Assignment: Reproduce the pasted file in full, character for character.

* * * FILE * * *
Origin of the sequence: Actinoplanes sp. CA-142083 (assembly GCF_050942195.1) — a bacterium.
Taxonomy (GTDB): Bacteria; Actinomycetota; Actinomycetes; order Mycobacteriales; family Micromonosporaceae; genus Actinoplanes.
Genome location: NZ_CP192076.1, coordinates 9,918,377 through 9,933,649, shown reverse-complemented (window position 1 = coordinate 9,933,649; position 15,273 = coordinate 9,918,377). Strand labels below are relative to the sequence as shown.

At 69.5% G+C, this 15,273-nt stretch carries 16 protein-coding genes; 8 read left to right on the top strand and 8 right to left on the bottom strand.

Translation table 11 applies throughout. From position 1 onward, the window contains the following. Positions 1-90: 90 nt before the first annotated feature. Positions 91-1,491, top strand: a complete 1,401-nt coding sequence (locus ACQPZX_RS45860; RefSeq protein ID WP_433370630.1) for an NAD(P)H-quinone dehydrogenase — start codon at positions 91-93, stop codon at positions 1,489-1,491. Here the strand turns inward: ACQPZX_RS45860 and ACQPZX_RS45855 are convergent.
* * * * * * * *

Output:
Origin of the sequence: Actinoplanes sp. CA-142083 (assembly GCF_050942195.1) — a bacterium.
Taxonomy (GTDB): Bacteria; Actinomycetota; Actinomycetes; order Mycobacteriales; family Micromonosporaceae; genus Actinoplanes.
Genome location: NZ_CP192076.1, coordinates 9,918,377 through 9,933,649, shown reverse-complemented (window position 1 = coordinate 9,933,649; position 15,273 = coordinate 9,918,377). Strand labels below are relative to the sequence as shown.

At 69.5% G+C, this 15,273-nt stretch carries 16 protein-coding genes; 8 read left to right on the top strand and 8 right to left on the bottom strand.

Translation table 11 applies throughout. From position 1 onward, the window contains the following. Positions 1-90: 90 nt before the first annotated feature. Positions 91-1,491, top strand: a complete 1,401-nt coding sequence (locus ACQPZX_RS45860; RefSeq protein ID WP_433370630.1) for an NAD(P)H-quinone dehydrogenase — start codon at positions 91-93, stop codon at positions 1,489-1,491. Here the strand turns inward: ACQPZX_RS45860 and ACQPZX_RS45855 are convergent.